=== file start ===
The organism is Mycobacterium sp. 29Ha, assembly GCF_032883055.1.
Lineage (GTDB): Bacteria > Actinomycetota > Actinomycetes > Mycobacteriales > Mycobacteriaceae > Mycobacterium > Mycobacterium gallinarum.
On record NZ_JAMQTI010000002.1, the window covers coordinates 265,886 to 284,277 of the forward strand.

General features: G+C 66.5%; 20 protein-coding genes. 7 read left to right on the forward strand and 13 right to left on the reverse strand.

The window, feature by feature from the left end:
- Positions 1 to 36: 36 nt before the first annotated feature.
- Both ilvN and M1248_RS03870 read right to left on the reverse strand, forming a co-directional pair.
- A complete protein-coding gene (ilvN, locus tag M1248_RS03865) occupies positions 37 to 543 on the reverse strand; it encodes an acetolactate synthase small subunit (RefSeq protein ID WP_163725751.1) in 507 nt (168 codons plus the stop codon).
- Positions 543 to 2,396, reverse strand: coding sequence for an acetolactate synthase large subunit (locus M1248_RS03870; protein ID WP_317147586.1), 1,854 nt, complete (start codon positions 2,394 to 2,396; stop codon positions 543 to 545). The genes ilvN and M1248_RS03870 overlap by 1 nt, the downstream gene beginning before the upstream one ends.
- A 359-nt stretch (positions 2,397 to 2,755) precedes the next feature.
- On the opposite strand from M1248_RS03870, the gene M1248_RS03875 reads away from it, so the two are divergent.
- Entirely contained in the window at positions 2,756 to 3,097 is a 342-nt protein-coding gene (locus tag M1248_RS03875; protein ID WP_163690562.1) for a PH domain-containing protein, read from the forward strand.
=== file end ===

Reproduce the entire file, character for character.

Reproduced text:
The organism is Mycobacterium sp. 29Ha, assembly GCF_032883055.1.
Lineage (GTDB): Bacteria > Actinomycetota > Actinomycetes > Mycobacteriales > Mycobacteriaceae > Mycobacterium > Mycobacterium gallinarum.
On record NZ_JAMQTI010000002.1, the window covers coordinates 265,886 to 284,277 of the forward strand.

General features: G+C 66.5%; 20 protein-coding genes. 7 read left to right on the forward strand and 13 right to left on the reverse strand.

The window, feature by feature from the left end:
- Positions 1 to 36: 36 nt before the first annotated feature.
- Both ilvN and M1248_RS03870 read right to left on the reverse strand, forming a co-directional pair.
- A complete protein-coding gene (ilvN, locus tag M1248_RS03865) occupies positions 37 to 543 on the reverse strand; it encodes an acetolactate synthase small subunit (RefSeq protein ID WP_163725751.1) in 507 nt (168 codons plus the stop codon).
- Positions 543 to 2,396, reverse strand: coding sequence for an acetolactate synthase large subunit (locus M1248_RS03870; protein ID WP_317147586.1), 1,854 nt, complete (start codon positions 2,394 to 2,396; stop codon positions 543 to 545). The genes ilvN and M1248_RS03870 overlap by 1 nt, the downstream gene beginning before the upstream one ends.
- A 359-nt stretch (positions 2,397 to 2,755) precedes the next feature.
- On the opposite strand from M1248_RS03870, the gene M1248_RS03875 reads away from it, so the two are divergent.
- Entirely contained in the window at positions 2,756 to 3,097 is a 342-nt protein-coding gene (locus tag M1248_RS03875; protein ID WP_163690562.1) for a PH domain-containing protein, read from the forward strand.